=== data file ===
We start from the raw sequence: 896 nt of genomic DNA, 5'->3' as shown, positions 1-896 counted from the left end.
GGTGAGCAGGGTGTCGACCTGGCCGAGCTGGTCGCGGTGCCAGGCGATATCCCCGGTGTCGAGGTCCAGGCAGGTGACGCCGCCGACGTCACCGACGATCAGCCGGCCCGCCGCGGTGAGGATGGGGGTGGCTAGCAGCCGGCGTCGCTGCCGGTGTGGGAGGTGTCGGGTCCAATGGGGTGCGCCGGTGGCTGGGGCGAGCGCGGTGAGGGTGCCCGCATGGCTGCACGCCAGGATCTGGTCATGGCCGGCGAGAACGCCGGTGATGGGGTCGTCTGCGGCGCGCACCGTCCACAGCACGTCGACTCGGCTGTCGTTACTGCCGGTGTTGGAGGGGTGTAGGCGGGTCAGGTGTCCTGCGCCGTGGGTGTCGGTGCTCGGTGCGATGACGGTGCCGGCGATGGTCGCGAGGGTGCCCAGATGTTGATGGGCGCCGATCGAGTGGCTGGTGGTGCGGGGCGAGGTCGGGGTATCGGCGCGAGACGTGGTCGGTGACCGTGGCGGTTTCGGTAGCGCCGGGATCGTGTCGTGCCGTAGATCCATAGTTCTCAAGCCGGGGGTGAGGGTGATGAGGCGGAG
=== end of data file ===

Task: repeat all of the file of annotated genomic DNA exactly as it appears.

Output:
We start from the raw sequence: 896 nt of genomic DNA, 5'->3' as shown, positions 1-896 counted from the left end.
GGTGAGCAGGGTGTCGACCTGGCCGAGCTGGTCGCGGTGCCAGGCGATATCCCCGGTGTCGAGGTCCAGGCAGGTGACGCCGCCGACGTCACCGACGATCAGCCGGCCCGCCGCGGTGAGGATGGGGGTGGCTAGCAGCCGGCGTCGCTGCCGGTGTGGGAGGTGTCGGGTCCAATGGGGTGCGCCGGTGGCTGGGGCGAGCGCGGTGAGGGTGCCCGCATGGCTGCACGCCAGGATCTGGTCATGGCCGGCGAGAACGCCGGTGATGGGGTCGTCTGCGGCGCGCACCGTCCACAGCACGTCGACTCGGCTGTCGTTACTGCCGGTGTTGGAGGGGTGTAGGCGGGTCAGGTGTCCTGCGCCGTGGGTGTCGGTGCTCGGTGCGATGACGGTGCCGGCGATGGTCGCGAGGGTGCCCAGATGTTGATGGGCGCCGATCGAGTGGCTGGTGGTGCGGGGCGAGGTCGGGGTATCGGCGCGAGACGTGGTCGGTGACCGTGGCGGTTTCGGTAGCGCCGGGATCGTGTCGTGCCGTAGATCCATAGTTCTCAAGCCGGGGGTGAGGGTGATGAGGCGGAG